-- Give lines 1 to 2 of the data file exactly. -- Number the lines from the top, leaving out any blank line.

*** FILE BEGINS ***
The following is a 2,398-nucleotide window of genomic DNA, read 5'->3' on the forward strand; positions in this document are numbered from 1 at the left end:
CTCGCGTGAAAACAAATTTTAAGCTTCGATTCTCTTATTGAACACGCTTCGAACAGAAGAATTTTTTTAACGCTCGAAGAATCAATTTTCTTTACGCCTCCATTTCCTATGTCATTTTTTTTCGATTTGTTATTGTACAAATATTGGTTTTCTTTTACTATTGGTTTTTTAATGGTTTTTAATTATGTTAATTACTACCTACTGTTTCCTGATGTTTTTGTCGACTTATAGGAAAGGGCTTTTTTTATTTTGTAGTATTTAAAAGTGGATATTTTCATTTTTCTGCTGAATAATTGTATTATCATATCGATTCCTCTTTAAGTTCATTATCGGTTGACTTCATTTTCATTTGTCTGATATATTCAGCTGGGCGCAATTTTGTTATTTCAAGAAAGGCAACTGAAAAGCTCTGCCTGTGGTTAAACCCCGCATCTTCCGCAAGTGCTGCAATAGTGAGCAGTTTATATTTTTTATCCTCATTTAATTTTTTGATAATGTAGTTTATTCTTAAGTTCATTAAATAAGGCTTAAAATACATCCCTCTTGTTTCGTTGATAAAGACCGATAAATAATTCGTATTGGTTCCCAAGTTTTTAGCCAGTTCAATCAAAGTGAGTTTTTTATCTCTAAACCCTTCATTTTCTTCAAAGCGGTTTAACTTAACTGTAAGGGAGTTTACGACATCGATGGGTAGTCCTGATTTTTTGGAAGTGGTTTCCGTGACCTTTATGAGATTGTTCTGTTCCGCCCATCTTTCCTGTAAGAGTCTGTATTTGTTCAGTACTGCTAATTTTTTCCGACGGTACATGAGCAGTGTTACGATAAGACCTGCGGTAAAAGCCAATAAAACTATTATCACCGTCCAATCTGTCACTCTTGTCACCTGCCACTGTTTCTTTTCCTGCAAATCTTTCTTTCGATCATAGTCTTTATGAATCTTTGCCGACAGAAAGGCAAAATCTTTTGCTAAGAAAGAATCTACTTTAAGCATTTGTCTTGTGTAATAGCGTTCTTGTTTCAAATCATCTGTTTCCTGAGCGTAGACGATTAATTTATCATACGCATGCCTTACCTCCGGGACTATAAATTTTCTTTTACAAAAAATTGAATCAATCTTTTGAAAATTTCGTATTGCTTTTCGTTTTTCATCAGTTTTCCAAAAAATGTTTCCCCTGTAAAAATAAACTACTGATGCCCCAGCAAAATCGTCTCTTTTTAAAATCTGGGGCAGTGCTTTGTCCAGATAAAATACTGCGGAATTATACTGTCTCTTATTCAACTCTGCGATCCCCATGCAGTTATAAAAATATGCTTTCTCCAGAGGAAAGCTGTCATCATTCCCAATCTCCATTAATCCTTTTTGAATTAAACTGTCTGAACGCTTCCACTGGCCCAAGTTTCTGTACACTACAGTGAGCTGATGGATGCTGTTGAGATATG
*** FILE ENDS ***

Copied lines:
The following is a 2,398-nucleotide window of genomic DNA, read 5'->3' on the forward strand; positions in this document are numbered from 1 at the left end:
CTCGCGTGAAAACAAATTTTAAGCTTCGATTCTCTTATTGAACACGCTTCGAACAGAAGAATTTTTTTAACGCTCGAAGAATCAATTTTCTTTACGCCTCCATTTCCTATGTCATTTTTTTTCGATTTGTTATTGTACAAATATTGGTTTTCTTTTACTATTGGTTTTTTAATGGTTTTTAATTATGTTAATTACTACCTACTGTTTCCTGATGTTTTTGTCGACTTATAGGAAAGGGCTTTTTTTATTTTGTAGTATTTAAAAGTGGATATTTTCATTTTTCTGCTGAATAATTGTATTATCATATCGATTCCTCTTTAAGTTCATTATCGGTTGACTTCATTTTCATTTGTCTGATATATTCAGCTGGGCGCAATTTTGTTATTTCAAGAAAGGCAACTGAAAAGCTCTGCCTGTGGTTAAACCCCGCATCTTCCGCAAGTGCTGCAATAGTGAGCAGTTTATATTTTTTATCCTCATTTAATTTTTTGATAATGTAGTTTATTCTTAAGTTCATTAAATAAGGCTTAAAATACATCCCTCTTGTTTCGTTGATAAAGACCGATAAATAATTCGTATTGGTTCCCAAGTTTTTAGCCAGTTCAATCAAAGTGAGTTTTTTATCTCTAAACCCTTCATTTTCTTCAAAGCGGTTTAACTTAACTGTAAGGGAGTTTACGACATCGATGGGTAGTCCTGATTTTTTGGAAGTGGTTTCCGTGACCTTTATGAGATTGTTCTGTTCCGCCCATCTTTCCTGTAAGAGTCTGTATTTGTTCAGTACTGCTAATTTTTTCCGACGGTACATGAGCAGTGTTACGATAAGACCTGCGGTAAAAGCCAATAAAACTATTATCACCGTCCAATCTGTCACTCTTGTCACCTGCCACTGTTTCTTTTCCTGCAAATCTTTCTTTCGATCATAGTCTTTATGAATCTTTGCCGACAGAAAGGCAAAATCTTTTGCTAAGAAAGAATCTACTTTAAGCATTTGTCTTGTGTAATAGCGTTCTTGTTTCAAATCATCTGTTTCCTGAGCGTAGACGATTAATTTATCATACGCATGCCTTACCTCCGGGACTATAAATTTTCTTTTACAAAAAATTGAATCAATCTTTTGAAAATTTCGTATTGCTTTTCGTTTTTCATCAGTTTTCCAAAAAATGTTTCCCCTGTAAAAATAAACTACTGATGCCCCAGCAAAATCGTCTCTTTTTAAAATCTGGGGCAGTGCTTTGTCCAGATAAAATACTGCGGAATTATACTGTCTCTTATTCAACTCTGCGATCCCCATGCAGTTATAAAAATATGCTTTCTCCAGAGGAAAGCTGTCATCATTCCCAATCTCCATTAATCCTTTTTGAATTAAACTGTCTGAACGCTTCCACTGGCCCAAGTTTCTGTACACTACAGTGAGCTGATGGATGCTGTTGAGATATG